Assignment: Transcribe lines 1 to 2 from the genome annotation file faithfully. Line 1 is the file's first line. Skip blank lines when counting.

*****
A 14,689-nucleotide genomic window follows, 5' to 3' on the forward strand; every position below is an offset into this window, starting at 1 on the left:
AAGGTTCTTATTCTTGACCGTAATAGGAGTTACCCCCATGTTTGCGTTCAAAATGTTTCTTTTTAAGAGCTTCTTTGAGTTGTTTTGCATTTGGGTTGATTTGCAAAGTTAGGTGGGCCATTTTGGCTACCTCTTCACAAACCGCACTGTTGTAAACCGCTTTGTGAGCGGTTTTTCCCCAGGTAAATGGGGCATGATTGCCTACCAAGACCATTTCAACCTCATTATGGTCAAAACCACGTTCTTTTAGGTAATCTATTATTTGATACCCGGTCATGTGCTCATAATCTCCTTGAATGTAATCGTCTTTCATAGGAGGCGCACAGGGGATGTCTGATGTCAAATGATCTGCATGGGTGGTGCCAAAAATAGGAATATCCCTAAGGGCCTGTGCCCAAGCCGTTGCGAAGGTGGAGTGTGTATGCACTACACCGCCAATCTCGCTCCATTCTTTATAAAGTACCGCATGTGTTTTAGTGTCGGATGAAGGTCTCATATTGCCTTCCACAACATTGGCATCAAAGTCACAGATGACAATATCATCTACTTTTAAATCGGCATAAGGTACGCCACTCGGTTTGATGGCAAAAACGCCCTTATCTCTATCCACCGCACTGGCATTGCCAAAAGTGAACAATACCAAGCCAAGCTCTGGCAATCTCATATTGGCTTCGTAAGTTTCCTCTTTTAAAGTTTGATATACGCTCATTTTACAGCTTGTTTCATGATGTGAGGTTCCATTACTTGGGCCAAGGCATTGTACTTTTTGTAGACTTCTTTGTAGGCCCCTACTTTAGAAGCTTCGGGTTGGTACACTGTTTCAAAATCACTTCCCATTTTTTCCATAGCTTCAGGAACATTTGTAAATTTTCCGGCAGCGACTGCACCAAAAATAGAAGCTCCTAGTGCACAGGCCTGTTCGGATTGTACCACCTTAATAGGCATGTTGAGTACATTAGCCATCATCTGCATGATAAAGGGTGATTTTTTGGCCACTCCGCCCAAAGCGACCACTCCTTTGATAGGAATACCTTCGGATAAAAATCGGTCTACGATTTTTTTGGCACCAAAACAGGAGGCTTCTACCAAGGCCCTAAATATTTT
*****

A 14,689-nucleotide genomic window follows, 5' to 3' on the forward strand; every position below is an offset into this window, starting at 1 on the left:
AAGGTTCTTATTCTTGACCGTAATAGGAGTTACCCCCATGTTTGCGTTCAAAATGTTTCTTTTTAAGAGCTTCTTTGAGTTGTTTTGCATTTGGGTTGATTTGCAAAGTTAGGTGGGCCATTTTGGCTACCTCTTCACAAACCGCACTGTTGTAAACCGCTTTGTGAGCGGTTTTTCCCCAGGTAAATGGGGCATGATTGCCTACCAAGACCATTTCAACCTCATTATGGTCAAAACCACGTTCTTTTAGGTAATCTATTATTTGATACCCGGTCATGTGCTCATAATCTCCTTGAATGTAATCGTCTTTCATAGGAGGCGCACAGGGGATGTCTGATGTCAAATGATCTGCATGGGTGGTGCCAAAAATAGGAATATCCCTAAGGGCCTGTGCCCAAGCCGTTGCGAAGGTGGAGTGTGTATGCACTACACCGCCAATCTCGCTCCATTCTTTATAAAGTACCGCATGTGTTTTAGTGTCGGATGAAGGTCTCATATTGCCTTCCACAACATTGGCATCAAAGTCACAGATGACAATATCATCTACTTTTAAATCGGCATAAGGTACGCCACTCGGTTTGATGGCAAAAACGCCCTTATCTCTATCCACCGCACTGGCATTGCCAAAAGTGAACAATACCAAGCCAAGCTCTGGCAATCTCATATTGGCTTCGTAAGTTTCCTCTTTTAAAGTTTGATATACGCTCATTTTACAGCTTGTTTCATGATGTGAGGTTCCATTACTTGGGCCAAGGCATTGTACTTTTTGTAGACTTCTTTGTAGGCCCCTACTTTAGAAGCTTCGGGTTGGTACACTGTTTCAAAATCACTTCCCATTTTTTCCATAGCTTCAGGAACATTTGTAAATTTTCCGGCAGCGACTGCACCAAAAATAGAAGCTCCTAGTGCACAGGCCTGTTCGGATTGTACCACCTTAATAGGCATGTTGAGTACATTAGCCATCATCTGCATGATAAAGGGTGATTTTTTGGCCACTCCGCCCAAAGCGACCACTCCTTTGATAGGAATACCTTCGGATAAAAATCGGTCTACGATTTTTTTGGCACCAAAACAGGAGGCTTCTACCAAGGCCCTAAATATTTT